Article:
Bad Neighbours 2 (Cinema Review)

15 – 92mins – 2016


 

SORORITY ROW

Now in their mid-20s, the bros of Delta Psi Beta have grown up, carving out successful careers and happy relationships. All, that is, except for former frat leader Teddy Sanders (Zac Efron), who feels lost and lonely in the “adult” world. Coasting in a retail job and kicked out of his recently-engaged best friend’s spare room, Teddy is drawn back to the lifestyle in which he excelled: agreeing to mentor a newly established sorority of alternative, free-spirited sisters who just so happen to have rented the house next to Teddy’s old adversaries, Mac (Seth Rogen) and Kelly Radner (Rose Byrne).

With 2014’s Bad Neighbours grossing a remarkable $270million from a modest $18million budget, a sequel was inevitable. And here returning director Nicholas Stoller (Forgetting Sarah Marshall) and The Night Before team stick to the age old adage: if it ain’t broke, don’t fix it. Because Neighbors 2: Sorority Rising (as it is titled in the US) not only repeats the very same ‘family versus frat’ plot, it also mines the same jokes and story beats from two years ago.

So we get more of Seth Rogen’s stoner humour (because all conscientious young fathers have a lounge littered with glass bongs), more outrageously inconsiderate party antics which every other house on the block seemingly has no objection to, more over-egged generation gap ribbing, more gratuitous opportunities to ogle Zac Efron’s abs and more awkward talky sex scenes between the “old couple” who really aren’t that old or out of touch at all.

Likeable Teddy’s implementation into the ‘battle’ is the only nifty touch, because everybody knows a college hot shot who peaked too soon, even if his initial antagonism toward Mac and Kelly feels a little out of place given the resolution scene at the end of the first film.

While there is a worthy message in Shelby’s (Chloë Grace Moretz) Kappa Kappa Nu plot about breaking from stringent (possibly even sexist?) rules and traditions and finding yourself at college, it’s a shame that any grand life lesson is sabotaged by the clichéd route in which the film reaches it. Namely: via weed, booze, flaunting your body and destroying furniture.

But then platitudes are hardly surprising in a film so desperate to replicate a winning formula that it goes to the effort of making “mama” Kelly pregnant again for no discernible plot reason than to give Mac and his wife more ammunition to be peeved at teenagers being teenagers. You won’t sit stony-faced throughout – there are some bad taste belly laughs to be had from Bad Neighbours 2 – it’s just a shame you’ve seen it all before – oily pecs and all.

CR@B Verdict: 2 stars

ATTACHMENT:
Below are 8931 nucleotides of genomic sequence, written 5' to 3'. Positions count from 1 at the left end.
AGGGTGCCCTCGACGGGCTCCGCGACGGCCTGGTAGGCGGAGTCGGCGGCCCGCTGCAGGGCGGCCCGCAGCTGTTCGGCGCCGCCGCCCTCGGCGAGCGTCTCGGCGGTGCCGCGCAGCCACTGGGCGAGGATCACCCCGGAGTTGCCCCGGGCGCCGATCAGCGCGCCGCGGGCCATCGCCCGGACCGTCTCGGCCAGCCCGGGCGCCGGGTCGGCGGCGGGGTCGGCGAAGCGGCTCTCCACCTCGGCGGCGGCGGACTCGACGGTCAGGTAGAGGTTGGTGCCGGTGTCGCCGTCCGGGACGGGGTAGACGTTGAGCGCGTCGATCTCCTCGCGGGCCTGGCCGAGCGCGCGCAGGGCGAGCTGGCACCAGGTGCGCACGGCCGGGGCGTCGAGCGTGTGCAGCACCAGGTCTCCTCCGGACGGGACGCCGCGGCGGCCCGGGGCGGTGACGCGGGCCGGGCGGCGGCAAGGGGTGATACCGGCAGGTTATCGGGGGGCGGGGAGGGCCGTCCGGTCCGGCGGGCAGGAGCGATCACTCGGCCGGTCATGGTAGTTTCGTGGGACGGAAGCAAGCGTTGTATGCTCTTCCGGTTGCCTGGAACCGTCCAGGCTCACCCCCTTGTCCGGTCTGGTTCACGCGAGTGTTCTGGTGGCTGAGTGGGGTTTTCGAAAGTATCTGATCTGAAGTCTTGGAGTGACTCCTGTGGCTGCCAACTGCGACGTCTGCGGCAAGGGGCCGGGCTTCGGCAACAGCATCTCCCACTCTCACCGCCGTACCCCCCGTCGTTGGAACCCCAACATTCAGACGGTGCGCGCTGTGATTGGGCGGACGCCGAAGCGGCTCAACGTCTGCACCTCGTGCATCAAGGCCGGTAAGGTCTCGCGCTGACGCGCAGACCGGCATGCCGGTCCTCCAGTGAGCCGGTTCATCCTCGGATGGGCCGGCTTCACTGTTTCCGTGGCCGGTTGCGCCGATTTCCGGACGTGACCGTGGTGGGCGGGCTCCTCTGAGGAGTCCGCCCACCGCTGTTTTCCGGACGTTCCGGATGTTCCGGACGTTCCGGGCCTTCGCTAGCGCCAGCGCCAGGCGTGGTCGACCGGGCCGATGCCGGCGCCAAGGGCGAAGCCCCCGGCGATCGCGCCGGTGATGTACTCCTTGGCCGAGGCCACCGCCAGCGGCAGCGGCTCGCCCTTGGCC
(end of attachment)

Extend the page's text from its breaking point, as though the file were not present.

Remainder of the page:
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The Night Before (DVD Review)

15 – 97mins – 2015


DICK THE HALLS

For people of a certain age and particular mentality, this is a fun and easily accessible conglomo-homage to all the classic Christmas movies they watched growing up (Home Alone, Die Hard, Santa Claus: The Movie, It’s A Wonderful Life, The Grinch), fused with some trademark Seth Rogan stoner humour and life-affirming epiphanies. For everyone else, this is a series of crude and lazy riffs on more popular films which are used as a crutch to support some frankly immature and indecent japes, with the whole sorry affair tied up in an overly-sentimental bow.

From the guys who brought you Pineapple Express comes yet another excuse for Seth Rogan to get his bezzie mates in a film, with The Walk‘s Joseph Gordon-Levitt and Anthony Mackie completing a trio of lifelong friends who meet up every Christmas Eve to totally lose their shit to drink and debauchery in an effort to help JGL’s Ethan get over the painful time of year when he lost his parents 15 years earlier.

Realising that work commitments, family responsibility and adulthood are looming and pulling them all in different directions, the ladz decide to hang up their annual festive tradition with one final motherfunkin’ blow-out at the Holy Grail of Christmas parties – the elusive, invite-only Nutcracka Ball. I suppose an alternative title could have been This Is The End of Christmas Tradition.

Bewilderingly, Isaac (Rogen) is gifted a Pandora’s box of drugs by his astoundingly understanding pregnant wife (Jillian Bell), while newly famous football star Chris (Mackie) is desperate to avoid his smothering mother (Lorraine Toussaint) and score some weed to impress his domineering jack-ass of a team captain (Aaron Hill). Commitment-phobic Ethan, however, is just looking for a chance to forget what a mess his life is in and hang out with his childhood buds – until he bumps into his ex (Lizzy Caplan), and realises he may have made a big mistake in letting her go…

With swapped mobiles, stolen stashes, chance encounters and an enigmatic drug dealer (Michael Shannon) busying their road to the Ball, the bromance suffers some kicks to the nether-regions before the pals get wise and comfortable with growing up and settling down. It’s a sweet and timeless message to end on, provided you can endure a crowbarred Miley Cyrus sing-along (akin to her stint in A Very Murray Christmas) and James Franco dick pics (yes, you read that right) en route.

CR@B Verdict: 2 stars